How they expected to keep this a secret remains a mystery, but despite the lack of Instagram and Facebook it didn’t take long for people to start recognizing the man who ratted out the Chicago Mafia’s leadership.
On November 4, 1955 “Willie the Pimp” got in his car. When he turned the ignition, a bomb ripped his body apart and blew it all over the driveway of his Phoenix home. Three years later, Greenbaum and his wife were found with their throats slashed, bleeding all over the floor of their Phoenix residence.
It’s what you call a typical John Wick ending to a gangster flick.
Sammy the Bull
Informants don’t always end up as Hollywood as that though. Salvatore “Sammy the Bull” Gravano is probably the most famous rat alive. After turning on his boss, Gambino family leader John Gotti, he made all the front pages and primetime news shows. His testimony got him an extremely lenient sentence and a shot at a new life under the name of Jimmy Moran in sunny Arizona with his family.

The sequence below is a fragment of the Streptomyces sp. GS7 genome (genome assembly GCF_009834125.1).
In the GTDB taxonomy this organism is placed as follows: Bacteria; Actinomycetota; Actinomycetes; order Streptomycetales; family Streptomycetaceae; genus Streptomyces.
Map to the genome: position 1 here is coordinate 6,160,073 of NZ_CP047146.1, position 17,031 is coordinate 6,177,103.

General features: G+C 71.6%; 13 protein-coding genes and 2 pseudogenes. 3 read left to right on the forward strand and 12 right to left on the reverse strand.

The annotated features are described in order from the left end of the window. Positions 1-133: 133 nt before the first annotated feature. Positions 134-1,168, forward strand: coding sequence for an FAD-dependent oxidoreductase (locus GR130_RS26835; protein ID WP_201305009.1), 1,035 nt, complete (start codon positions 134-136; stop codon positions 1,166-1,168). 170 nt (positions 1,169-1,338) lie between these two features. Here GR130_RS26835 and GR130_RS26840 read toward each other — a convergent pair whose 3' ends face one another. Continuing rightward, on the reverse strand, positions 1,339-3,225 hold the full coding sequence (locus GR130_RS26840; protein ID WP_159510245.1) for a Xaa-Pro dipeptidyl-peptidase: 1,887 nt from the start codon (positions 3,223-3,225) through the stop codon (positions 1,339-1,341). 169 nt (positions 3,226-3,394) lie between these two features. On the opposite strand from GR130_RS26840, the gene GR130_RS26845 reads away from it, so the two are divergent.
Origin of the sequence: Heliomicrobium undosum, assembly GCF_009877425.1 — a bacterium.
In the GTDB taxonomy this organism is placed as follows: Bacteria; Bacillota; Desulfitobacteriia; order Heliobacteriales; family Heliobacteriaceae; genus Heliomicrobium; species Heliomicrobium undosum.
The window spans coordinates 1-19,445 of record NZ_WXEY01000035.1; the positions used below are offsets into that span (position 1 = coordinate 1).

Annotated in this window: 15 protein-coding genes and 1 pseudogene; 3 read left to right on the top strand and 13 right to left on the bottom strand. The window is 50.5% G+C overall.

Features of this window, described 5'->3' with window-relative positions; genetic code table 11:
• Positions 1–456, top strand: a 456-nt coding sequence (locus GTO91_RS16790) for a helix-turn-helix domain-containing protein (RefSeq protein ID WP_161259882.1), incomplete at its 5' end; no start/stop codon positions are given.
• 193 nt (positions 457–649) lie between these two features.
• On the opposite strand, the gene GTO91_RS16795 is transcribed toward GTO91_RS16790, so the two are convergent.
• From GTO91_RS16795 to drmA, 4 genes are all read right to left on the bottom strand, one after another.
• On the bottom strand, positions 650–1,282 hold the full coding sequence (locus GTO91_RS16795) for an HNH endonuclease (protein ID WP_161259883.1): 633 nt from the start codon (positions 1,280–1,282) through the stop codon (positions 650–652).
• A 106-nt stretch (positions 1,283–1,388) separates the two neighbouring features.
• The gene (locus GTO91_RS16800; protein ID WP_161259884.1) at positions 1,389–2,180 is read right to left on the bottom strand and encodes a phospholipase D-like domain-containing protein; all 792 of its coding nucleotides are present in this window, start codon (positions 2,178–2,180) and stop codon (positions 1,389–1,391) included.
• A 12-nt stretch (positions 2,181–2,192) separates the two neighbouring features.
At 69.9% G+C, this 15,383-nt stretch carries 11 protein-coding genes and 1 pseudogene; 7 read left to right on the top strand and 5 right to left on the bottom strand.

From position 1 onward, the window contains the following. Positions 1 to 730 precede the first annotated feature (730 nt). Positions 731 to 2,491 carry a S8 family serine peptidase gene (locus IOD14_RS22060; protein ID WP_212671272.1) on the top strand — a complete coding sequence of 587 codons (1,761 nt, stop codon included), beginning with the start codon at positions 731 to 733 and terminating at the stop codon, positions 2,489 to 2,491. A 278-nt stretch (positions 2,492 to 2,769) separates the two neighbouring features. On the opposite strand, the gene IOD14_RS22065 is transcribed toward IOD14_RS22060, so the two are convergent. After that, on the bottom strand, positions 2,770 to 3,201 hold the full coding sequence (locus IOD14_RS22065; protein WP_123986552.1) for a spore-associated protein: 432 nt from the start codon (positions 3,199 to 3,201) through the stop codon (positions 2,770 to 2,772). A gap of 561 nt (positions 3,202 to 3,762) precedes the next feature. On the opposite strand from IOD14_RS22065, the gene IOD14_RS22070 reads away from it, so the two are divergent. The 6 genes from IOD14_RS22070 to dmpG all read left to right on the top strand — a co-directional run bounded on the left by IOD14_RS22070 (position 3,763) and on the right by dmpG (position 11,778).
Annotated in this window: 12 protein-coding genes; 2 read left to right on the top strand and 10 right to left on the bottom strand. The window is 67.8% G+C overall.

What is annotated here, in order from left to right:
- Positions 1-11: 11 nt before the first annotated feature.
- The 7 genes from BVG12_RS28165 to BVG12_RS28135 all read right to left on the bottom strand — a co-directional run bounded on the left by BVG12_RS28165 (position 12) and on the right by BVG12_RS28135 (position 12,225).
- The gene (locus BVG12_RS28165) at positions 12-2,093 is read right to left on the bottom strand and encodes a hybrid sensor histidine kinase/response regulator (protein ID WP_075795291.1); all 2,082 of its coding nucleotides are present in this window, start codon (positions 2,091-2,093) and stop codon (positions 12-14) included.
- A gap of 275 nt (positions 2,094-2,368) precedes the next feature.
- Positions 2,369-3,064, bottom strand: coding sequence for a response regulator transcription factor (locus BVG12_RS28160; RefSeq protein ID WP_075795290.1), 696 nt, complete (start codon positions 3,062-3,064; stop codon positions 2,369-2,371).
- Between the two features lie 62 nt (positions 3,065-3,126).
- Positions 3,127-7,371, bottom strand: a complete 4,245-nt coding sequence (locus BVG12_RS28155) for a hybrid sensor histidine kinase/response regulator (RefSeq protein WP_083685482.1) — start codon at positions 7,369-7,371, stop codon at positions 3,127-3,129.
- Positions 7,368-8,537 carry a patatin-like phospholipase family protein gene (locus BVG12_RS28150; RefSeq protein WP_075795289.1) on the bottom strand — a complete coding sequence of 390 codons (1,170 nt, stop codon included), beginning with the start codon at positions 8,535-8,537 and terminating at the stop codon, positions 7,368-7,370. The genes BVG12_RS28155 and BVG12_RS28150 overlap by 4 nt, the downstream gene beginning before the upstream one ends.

But what’s a shot at a new life when you can’t flaunt it in people’s face? Hell, what’s the use of your old life if you can’t use it to impress people? So, the former New York Mafia underboss didn’t try to hide who he was and pretty soon was outed by the press.
When word got back to his old stomping grounds, his former associates were incensed. John Gotti had already made it crystal clear how he felt about his former colleague. “That’s a bill that’s gotta be paid some day, just like every other bill, you know what I mean,” he told his brother Peter in a taped conversation in prison.
Peter Gotti knew what his brother meant and remembered those words when the news of Gravano’s life in Arizona surfaced in the media. With the imprisonment of John and recent legal troubles of John Junior, Peter had become head of the crime family. As such he now had the authority to set in motion the murder machine.